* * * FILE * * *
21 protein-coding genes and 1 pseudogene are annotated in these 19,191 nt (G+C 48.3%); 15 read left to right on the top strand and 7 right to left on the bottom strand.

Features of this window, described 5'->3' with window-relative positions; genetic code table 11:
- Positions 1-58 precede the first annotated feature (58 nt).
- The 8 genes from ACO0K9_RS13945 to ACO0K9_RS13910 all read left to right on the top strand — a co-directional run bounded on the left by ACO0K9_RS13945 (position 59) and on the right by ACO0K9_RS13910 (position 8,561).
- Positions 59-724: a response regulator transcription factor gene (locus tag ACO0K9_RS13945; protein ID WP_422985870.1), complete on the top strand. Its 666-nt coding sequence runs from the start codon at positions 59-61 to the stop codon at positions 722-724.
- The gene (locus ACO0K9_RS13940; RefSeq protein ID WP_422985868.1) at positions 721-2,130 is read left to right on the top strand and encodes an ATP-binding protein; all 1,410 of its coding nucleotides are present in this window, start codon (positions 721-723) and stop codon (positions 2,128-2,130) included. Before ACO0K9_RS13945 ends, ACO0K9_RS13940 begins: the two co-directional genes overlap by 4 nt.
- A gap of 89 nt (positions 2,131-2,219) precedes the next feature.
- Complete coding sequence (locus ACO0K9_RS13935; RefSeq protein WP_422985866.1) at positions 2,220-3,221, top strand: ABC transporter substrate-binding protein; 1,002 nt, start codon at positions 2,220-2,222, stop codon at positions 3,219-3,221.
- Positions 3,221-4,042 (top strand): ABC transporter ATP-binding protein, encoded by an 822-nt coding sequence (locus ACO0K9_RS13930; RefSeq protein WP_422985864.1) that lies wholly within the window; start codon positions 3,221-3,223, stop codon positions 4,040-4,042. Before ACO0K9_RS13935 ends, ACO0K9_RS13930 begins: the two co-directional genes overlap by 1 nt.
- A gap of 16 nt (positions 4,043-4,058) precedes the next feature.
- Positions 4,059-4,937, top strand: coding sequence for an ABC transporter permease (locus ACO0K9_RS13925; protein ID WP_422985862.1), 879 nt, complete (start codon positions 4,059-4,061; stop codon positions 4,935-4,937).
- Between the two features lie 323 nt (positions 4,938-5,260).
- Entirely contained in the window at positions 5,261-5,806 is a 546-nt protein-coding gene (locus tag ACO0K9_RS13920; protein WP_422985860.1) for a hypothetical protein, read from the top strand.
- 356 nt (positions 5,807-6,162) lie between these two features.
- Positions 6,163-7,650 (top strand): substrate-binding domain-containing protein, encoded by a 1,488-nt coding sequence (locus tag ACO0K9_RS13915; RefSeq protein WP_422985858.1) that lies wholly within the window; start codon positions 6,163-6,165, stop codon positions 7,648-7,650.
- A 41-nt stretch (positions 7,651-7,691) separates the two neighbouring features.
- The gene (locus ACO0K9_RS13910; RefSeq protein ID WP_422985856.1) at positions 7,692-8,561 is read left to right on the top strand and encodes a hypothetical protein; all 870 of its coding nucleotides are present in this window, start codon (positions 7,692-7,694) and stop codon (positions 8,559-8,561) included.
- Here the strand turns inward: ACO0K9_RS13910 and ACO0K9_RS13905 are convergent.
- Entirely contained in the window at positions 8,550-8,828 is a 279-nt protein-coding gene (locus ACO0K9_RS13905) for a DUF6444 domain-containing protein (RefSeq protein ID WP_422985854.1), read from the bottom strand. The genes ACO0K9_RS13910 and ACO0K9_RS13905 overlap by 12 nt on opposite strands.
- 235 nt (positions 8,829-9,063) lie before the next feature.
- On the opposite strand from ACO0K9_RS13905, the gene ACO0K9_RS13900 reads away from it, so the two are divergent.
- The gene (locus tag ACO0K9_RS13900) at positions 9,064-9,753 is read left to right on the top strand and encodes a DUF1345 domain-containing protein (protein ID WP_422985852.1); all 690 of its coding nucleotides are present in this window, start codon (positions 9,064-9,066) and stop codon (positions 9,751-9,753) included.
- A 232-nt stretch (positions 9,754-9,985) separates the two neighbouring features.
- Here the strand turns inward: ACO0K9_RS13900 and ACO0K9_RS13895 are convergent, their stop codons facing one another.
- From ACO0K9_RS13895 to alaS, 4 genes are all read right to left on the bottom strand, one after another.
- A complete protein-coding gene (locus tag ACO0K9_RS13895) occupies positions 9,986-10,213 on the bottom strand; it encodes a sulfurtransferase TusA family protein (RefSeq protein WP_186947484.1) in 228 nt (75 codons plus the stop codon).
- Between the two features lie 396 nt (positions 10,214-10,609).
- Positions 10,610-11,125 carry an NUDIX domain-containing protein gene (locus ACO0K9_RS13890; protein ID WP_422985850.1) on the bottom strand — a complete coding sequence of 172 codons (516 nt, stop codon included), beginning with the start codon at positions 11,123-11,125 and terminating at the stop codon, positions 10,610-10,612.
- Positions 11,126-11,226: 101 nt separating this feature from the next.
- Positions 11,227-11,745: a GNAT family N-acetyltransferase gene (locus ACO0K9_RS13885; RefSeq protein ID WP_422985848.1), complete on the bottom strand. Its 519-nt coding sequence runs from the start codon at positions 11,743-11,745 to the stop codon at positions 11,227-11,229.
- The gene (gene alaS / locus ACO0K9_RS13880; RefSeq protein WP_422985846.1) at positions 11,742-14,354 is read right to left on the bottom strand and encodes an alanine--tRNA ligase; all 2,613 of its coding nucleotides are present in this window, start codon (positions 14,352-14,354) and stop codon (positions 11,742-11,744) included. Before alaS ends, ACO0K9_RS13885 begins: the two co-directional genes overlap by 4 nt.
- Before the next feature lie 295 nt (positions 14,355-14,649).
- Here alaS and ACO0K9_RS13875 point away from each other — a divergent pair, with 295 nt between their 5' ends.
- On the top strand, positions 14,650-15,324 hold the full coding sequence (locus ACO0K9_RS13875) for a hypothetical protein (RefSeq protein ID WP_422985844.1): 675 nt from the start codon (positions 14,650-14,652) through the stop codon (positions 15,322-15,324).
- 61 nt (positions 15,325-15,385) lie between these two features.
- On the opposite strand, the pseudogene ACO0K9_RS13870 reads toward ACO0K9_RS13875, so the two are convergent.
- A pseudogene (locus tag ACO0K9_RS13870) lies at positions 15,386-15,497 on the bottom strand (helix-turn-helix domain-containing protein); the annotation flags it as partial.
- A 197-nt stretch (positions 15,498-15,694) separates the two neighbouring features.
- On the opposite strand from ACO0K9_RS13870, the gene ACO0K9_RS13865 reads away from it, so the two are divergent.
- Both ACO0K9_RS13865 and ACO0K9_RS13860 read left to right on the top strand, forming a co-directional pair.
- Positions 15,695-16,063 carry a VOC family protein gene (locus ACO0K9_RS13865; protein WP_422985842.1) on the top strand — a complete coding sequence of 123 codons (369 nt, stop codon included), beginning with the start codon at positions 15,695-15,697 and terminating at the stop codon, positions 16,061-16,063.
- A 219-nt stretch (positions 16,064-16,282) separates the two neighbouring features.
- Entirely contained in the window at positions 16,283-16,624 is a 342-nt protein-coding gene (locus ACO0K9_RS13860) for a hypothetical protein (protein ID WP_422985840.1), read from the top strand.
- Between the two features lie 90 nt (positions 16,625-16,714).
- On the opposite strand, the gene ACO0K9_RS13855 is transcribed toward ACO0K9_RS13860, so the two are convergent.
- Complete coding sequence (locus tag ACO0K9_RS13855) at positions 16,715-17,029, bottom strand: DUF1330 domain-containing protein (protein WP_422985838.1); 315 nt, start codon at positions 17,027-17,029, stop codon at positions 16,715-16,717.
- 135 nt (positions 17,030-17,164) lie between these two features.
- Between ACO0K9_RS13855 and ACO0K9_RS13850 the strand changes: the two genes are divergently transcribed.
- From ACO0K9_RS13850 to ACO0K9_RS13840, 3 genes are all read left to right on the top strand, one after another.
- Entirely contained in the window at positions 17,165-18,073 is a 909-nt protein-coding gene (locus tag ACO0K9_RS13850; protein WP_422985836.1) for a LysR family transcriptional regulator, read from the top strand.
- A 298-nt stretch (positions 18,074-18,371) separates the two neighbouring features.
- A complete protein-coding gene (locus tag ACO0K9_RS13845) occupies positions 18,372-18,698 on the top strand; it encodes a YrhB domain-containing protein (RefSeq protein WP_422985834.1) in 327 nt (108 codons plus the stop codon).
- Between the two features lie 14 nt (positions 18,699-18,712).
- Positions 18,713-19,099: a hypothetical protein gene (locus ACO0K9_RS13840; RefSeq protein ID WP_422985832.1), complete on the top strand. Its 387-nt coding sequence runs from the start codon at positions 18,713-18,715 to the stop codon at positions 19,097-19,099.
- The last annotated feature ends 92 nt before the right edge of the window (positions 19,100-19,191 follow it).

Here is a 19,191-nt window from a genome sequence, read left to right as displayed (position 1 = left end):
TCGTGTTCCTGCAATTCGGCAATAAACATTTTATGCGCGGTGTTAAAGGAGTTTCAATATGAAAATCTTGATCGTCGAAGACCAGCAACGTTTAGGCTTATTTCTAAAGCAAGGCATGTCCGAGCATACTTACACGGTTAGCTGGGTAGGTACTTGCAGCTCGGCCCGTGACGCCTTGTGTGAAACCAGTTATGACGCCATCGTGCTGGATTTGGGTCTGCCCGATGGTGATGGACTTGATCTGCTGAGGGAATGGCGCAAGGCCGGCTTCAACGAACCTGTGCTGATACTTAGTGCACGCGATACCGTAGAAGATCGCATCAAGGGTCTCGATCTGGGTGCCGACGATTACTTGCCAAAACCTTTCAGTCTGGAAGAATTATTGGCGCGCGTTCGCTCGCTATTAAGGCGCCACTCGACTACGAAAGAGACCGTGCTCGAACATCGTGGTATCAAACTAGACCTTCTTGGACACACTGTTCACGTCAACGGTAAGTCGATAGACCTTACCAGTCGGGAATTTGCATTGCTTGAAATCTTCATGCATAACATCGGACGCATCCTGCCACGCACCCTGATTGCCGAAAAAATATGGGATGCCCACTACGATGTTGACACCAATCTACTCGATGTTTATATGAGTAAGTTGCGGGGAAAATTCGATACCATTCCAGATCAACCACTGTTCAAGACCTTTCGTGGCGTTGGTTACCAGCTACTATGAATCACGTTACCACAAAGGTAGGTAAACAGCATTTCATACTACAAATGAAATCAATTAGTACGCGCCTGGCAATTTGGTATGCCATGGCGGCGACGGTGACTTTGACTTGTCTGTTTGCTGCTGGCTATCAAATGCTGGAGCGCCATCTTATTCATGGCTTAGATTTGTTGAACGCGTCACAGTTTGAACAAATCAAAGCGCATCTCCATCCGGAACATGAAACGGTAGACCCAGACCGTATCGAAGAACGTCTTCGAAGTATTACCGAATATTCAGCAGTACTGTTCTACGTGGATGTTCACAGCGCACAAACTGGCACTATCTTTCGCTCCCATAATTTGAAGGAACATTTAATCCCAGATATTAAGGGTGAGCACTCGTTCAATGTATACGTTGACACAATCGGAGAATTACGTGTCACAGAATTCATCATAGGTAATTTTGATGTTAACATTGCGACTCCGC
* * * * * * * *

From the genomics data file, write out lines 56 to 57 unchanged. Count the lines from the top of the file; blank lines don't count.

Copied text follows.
Here is a 19,191-nt window from a genome sequence, read left to right as displayed (position 1 = left end):
TCGTGTTCCTGCAATTCGGCAATAAACATTTTATGCGCGGTGTTAAAGGAGTTTCAATATGAAAATCTTGATCGTCGAAGACCAGCAACGTTTAGGCTTATTTCTAAAGCAAGGCATGTCCGAGCATACTTACACGGTTAGCTGGGTAGGTACTTGCAGCTCGGCCCGTGACGCCTTGTGTGAAACCAGTTATGACGCCATCGTGCTGGATTTGGGTCTGCCCGATGGTGATGGACTTGATCTGCTGAGGGAATGGCGCAAGGCCGGCTTCAACGAACCTGTGCTGATACTTAGTGCACGCGATACCGTAGAAGATCGCATCAAGGGTCTCGATCTGGGTGCCGACGATTACTTGCCAAAACCTTTCAGTCTGGAAGAATTATTGGCGCGCGTTCGCTCGCTATTAAGGCGCCACTCGACTACGAAAGAGACCGTGCTCGAACATCGTGGTATCAAACTAGACCTTCTTGGACACACTGTTCACGTCAACGGTAAGTCGATAGACCTTACCAGTCGGGAATTTGCATTGCTTGAAATCTTCATGCATAACATCGGACGCATCCTGCCACGCACCCTGATTGCCGAAAAAATATGGGATGCCCACTACGATGTTGACACCAATCTACTCGATGTTTATATGAGTAAGTTGCGGGGAAAATTCGATACCATTCCAGATCAACCACTGTTCAAGACCTTTCGTGGCGTTGGTTACCAGCTACTATGAATCACGTTACCACAAAGGTAGGTAAACAGCATTTCATACTACAAATGAAATCAATTAGTACGCGCCTGGCAATTTGGTATGCCATGGCGGCGACGGTGACTTTGACTTGTCTGTTTGCTGCTGGCTATCAAATGCTGGAGCGCCATCTTATTCATGGCTTAGATTTGTTGAACGCGTCACAGTTTGAACAAATCAAAGCGCATCTCCATCCGGAACATGAAACGGTAGACCCAGACCGTATCGAAGAACGTCTTCGAAGTATTACCGAATATTCAGCAGTACTGTTCTACGTGGATGTTCACAGCGCACAAACTGGCACTATCTTTCGCTCCCATAATTTGAAGGAACATTTAATCCCAGATATTAAGGGTGAGCACTCGTTCAATGTATACGTTGACACAATCGGAGAATTACGTGTCACAGAATTCATCATAGGTAATTTTGATGTTAACATTGCGACTCCGC